The Woman (2011) Or Eating The Fingers of Male Supremacy

Authority isn’t something you can force on a system without inspiring resistance. But this exactly what the father in the film The Woman attempts. Although, the father may get temporary compliance through shows of force and physical brutality he will also inspire a sense of injustice. An injustice that inspires it's counterforce. The film The Woman exposes the impotence autocratic authority and provides a path for rebellion.

The father brushes the woman’s hair and cringes at the putridness released. Shaking off his disgust he inspects the woman’s teeth pressing his fingertips against her lips. Like a Venus fly trap the woman snaps, biting down and tearing off the father’s finger. She chews it, he pulls back screaming, then she spits out the man’s wedding ring as if it was a seed from a watermelon. The ring hits the floor with a metallic ting.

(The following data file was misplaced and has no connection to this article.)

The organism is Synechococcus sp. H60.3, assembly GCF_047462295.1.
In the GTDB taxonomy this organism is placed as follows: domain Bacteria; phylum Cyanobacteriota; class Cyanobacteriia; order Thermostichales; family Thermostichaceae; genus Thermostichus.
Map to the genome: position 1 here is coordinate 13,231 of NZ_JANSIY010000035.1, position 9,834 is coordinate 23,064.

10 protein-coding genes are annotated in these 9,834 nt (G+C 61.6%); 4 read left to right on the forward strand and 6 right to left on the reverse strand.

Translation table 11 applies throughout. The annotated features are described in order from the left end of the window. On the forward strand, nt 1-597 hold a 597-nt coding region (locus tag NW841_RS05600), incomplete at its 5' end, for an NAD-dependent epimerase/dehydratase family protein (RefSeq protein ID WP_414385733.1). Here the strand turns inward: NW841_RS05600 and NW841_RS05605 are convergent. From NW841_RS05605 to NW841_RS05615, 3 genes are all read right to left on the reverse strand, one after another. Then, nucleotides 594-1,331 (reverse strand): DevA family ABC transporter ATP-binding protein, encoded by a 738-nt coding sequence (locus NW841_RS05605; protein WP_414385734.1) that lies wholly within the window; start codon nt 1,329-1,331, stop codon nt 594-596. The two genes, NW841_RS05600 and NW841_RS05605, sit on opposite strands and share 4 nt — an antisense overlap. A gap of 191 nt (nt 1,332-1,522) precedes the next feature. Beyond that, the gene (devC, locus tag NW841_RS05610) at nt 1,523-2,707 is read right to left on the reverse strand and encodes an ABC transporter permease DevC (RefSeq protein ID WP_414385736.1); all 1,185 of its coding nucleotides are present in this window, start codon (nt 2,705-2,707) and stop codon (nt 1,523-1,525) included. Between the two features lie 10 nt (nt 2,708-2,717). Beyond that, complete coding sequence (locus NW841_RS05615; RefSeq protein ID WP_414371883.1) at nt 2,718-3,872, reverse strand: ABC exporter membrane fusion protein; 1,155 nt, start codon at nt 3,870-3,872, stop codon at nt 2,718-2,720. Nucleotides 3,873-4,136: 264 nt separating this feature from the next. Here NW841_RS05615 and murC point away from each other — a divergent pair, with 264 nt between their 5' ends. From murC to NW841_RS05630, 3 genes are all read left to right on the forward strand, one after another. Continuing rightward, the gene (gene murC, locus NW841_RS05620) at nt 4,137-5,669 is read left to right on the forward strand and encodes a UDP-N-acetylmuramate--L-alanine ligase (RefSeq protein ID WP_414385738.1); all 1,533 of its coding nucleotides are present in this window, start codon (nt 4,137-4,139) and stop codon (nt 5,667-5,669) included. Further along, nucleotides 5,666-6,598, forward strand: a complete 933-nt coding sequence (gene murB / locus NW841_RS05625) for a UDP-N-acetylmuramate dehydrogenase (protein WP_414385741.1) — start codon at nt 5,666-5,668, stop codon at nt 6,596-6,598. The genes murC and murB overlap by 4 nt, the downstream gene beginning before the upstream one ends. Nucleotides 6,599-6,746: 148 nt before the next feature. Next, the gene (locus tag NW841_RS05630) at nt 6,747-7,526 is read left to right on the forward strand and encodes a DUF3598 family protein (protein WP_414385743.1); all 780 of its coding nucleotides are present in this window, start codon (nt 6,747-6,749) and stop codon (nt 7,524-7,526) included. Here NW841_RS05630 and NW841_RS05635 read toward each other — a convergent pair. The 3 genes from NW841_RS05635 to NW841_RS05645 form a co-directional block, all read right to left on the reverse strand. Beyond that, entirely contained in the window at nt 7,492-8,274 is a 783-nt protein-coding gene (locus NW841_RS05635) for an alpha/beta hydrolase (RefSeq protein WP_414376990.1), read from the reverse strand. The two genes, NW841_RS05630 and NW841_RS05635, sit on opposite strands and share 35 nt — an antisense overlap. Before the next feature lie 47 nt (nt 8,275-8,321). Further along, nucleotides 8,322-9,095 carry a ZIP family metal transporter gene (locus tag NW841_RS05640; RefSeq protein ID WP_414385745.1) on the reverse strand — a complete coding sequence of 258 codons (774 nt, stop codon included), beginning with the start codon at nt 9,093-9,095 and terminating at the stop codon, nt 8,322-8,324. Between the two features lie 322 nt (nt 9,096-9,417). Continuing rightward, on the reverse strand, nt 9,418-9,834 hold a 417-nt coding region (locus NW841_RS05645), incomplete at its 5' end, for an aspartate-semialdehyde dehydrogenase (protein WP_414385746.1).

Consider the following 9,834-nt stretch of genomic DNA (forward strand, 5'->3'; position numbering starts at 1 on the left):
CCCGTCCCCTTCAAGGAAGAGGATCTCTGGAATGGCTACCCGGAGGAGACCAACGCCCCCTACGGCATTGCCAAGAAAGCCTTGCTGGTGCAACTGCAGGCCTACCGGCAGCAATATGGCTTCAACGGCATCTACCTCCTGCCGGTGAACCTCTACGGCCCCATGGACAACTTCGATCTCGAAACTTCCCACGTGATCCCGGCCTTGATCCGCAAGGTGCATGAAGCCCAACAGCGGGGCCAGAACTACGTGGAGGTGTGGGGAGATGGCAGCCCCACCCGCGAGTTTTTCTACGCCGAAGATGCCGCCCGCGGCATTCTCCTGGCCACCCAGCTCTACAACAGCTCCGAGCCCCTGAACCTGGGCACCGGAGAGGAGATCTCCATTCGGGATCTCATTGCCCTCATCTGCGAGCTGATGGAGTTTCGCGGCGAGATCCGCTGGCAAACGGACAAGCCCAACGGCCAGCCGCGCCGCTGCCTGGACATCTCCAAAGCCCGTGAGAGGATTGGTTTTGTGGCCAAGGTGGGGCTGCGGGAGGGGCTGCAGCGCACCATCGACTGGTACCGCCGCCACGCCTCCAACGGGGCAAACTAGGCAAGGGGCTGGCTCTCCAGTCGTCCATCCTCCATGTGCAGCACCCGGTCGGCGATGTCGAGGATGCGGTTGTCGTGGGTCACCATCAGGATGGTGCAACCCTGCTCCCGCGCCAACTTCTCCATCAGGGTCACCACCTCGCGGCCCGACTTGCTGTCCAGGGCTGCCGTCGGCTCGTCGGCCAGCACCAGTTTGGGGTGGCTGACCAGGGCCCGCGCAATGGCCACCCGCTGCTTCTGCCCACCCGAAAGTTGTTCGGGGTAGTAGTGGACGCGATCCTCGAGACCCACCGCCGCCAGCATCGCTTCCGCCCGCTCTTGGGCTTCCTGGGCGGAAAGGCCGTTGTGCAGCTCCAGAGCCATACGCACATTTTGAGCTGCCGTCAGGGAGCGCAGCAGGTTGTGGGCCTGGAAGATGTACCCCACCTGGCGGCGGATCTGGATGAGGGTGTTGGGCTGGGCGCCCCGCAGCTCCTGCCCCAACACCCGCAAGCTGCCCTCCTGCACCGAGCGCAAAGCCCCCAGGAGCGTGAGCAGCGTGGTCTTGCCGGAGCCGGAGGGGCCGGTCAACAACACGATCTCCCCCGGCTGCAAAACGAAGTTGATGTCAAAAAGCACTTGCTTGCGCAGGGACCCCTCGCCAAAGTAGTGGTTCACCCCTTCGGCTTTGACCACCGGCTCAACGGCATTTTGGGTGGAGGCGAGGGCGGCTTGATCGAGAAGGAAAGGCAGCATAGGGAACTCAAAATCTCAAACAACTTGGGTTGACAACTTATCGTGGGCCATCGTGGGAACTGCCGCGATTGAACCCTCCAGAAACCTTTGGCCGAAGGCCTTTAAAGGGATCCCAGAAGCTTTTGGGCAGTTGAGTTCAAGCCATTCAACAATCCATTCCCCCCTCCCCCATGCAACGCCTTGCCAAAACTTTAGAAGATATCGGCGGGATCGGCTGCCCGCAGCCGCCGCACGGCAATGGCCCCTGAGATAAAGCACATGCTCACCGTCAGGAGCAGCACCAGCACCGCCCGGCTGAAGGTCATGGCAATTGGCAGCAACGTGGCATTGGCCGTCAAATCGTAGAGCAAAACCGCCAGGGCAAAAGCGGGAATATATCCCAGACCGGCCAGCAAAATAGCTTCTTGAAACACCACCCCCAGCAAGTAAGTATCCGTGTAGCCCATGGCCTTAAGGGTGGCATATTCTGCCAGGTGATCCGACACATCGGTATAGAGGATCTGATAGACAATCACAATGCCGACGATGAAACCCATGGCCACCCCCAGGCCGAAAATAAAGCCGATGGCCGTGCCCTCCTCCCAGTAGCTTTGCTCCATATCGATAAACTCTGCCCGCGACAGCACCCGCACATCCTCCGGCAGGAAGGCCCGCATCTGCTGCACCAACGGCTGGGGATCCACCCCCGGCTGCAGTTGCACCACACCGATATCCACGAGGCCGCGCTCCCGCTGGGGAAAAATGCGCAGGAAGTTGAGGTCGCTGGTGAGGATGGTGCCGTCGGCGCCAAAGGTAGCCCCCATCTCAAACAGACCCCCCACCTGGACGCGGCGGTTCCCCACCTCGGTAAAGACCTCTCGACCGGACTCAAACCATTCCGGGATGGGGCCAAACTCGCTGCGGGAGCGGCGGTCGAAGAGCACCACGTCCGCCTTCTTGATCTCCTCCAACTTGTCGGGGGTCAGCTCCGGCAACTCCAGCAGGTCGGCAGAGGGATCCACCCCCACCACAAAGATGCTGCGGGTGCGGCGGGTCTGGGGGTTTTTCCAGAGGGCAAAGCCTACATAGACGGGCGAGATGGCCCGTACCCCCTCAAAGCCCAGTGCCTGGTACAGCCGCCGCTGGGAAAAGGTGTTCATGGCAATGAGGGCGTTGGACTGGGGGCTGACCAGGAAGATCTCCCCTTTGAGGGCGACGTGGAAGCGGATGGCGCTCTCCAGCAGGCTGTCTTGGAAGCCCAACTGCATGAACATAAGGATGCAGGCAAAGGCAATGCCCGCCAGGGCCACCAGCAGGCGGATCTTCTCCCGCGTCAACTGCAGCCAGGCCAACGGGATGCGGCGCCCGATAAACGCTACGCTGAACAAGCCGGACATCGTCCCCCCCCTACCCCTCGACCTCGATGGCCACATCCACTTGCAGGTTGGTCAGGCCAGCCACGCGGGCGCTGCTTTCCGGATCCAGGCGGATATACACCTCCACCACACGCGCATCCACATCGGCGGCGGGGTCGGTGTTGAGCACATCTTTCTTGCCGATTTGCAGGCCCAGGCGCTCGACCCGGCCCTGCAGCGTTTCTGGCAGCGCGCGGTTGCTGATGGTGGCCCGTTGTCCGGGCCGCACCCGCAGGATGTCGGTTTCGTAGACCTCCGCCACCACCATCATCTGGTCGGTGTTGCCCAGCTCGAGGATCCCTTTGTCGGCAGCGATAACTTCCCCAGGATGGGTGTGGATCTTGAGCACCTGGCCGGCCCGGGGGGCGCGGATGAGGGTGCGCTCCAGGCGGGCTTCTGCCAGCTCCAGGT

The little gesture of brushing a woman’s hair from her face, even when she isn’t chained up in your basement demonstrates a kind of dominance or rather a kind of biopolitical ownership. Let us compare this to two people posturing against each other as if they are going to fight. The individuals may begin standing tall. Encroach on the others face. Going nose to nose. Voices may escalate beyond the opponent's current volume. The ritual of going just beyond is a regimented war dance. Each individual is attempting to show dominance by inspiring fear.

Brushing a woman’s hair away from her face works the same way. Physically the father moves the hair to unblock his view. This assumption that this territory is open for his direct intervention challenges the right to one's boundaries. By unblocking the woman’s face the Father enforces the Father's preference for the Woman’s performance of self.

Even loaded with romantic intentionality the brushing gesture takes claim over the women’s physicality and subjectivity. In Zombieland, Columbus desperately clings to the emo fantasy of brushing a woman’s hair over her face.